Assuming you want to build a sound pressure level meter the answer would be a resounding "no". The correct way is to build a running energy detector with a proper time management as defined in the IEC standard IEC61672. https://webstore.iec.ch/publication/5708. This is actually pretty simple. By far the most difficult part is the calibration of the microphone. As ZR Han in their answer already pointed out: you get to a sound pressure level in dB (dBSPL) by using a reference pressure of $20 \mu Pa$, but that means you have to convert your input signal from Volts or "number" to Pascals as well and this is very device and settings dependent.

Q2: How do I interpret this bin?

That's a complicated question. Each digital bin contains energy from ALL analog frequencies EXCEPT the center frequencies of the other digital bins and the exact relationship isn't trivial. In your case you should just ignore this since there is no reason to do go into the frequency domain in the first place.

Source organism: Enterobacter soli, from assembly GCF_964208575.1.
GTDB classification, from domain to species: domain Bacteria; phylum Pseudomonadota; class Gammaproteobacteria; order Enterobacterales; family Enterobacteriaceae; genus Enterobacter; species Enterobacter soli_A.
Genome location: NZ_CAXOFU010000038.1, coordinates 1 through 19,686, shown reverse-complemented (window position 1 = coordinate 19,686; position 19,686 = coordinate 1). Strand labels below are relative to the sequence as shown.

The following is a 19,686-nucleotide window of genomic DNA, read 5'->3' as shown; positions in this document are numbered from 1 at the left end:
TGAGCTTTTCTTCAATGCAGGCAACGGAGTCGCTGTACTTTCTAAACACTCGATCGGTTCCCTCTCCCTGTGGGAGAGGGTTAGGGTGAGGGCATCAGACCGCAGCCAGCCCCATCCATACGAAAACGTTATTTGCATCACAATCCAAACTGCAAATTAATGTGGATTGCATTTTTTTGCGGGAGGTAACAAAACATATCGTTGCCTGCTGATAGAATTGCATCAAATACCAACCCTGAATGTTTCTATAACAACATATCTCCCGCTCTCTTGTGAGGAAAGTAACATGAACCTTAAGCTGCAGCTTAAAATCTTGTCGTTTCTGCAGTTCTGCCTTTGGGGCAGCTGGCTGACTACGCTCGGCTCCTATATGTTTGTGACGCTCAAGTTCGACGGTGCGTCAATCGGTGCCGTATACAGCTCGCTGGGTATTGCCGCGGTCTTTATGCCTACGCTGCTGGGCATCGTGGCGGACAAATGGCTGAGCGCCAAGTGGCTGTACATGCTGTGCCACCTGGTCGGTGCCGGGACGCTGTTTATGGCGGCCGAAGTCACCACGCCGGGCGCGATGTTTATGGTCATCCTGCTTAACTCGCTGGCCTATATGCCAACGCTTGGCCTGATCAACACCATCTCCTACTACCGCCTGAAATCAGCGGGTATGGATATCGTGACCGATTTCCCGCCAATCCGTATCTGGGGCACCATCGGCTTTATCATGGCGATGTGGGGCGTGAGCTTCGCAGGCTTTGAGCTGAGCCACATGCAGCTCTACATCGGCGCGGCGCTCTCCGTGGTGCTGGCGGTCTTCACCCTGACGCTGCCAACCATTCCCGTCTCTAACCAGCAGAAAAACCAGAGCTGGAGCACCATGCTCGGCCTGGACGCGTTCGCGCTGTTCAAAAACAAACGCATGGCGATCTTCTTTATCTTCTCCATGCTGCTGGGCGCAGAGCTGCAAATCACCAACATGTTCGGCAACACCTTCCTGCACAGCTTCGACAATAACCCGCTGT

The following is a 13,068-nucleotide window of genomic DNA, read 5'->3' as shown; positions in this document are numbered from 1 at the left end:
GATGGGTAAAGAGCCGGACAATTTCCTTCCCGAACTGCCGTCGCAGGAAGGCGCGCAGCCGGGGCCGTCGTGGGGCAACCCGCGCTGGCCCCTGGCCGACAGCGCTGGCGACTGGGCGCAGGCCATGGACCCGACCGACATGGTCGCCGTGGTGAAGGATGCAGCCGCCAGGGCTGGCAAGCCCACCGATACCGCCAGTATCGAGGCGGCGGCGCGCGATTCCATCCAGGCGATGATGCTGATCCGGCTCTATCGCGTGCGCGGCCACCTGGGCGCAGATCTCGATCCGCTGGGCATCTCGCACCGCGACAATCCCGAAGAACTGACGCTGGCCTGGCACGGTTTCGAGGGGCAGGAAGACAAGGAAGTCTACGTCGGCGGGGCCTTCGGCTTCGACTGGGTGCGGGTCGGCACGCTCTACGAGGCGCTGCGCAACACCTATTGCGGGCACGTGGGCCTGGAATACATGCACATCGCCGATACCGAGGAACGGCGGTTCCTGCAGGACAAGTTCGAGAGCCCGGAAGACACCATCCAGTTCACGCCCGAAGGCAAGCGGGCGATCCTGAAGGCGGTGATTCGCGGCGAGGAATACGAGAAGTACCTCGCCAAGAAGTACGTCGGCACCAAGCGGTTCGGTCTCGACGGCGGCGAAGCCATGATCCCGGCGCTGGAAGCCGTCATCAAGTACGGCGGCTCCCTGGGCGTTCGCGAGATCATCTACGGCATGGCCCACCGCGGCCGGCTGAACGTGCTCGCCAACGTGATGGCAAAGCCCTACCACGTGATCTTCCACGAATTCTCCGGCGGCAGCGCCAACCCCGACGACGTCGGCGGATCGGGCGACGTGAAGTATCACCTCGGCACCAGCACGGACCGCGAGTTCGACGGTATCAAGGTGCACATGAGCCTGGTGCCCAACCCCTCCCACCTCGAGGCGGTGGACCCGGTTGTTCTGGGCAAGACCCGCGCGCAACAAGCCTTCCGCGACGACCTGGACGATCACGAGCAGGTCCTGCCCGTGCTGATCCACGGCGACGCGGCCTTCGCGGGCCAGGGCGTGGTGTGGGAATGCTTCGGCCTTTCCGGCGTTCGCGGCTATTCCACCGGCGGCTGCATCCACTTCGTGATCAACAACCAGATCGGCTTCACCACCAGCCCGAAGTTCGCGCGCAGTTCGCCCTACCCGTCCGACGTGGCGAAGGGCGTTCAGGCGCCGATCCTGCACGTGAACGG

Q3: I have 256 bins, ...

Again, that's a very complicated question and I won't get into the answer since its completely unnecessary for what you want to do.

Building a sound level meter is relatively straight forward

  1. Calibrate your input signal to represent actual sound pressure in Pa (Pascal)
  2. Apply time domain weighting filter (A,C, Z, none)
  3. Square the signal
  4. Apply exponential (first order lowpass) averaging with proper time constant
  5. Convert to dB using $p_{ref} = 20 \mu Pa$

Step 1 is by far the most complicated.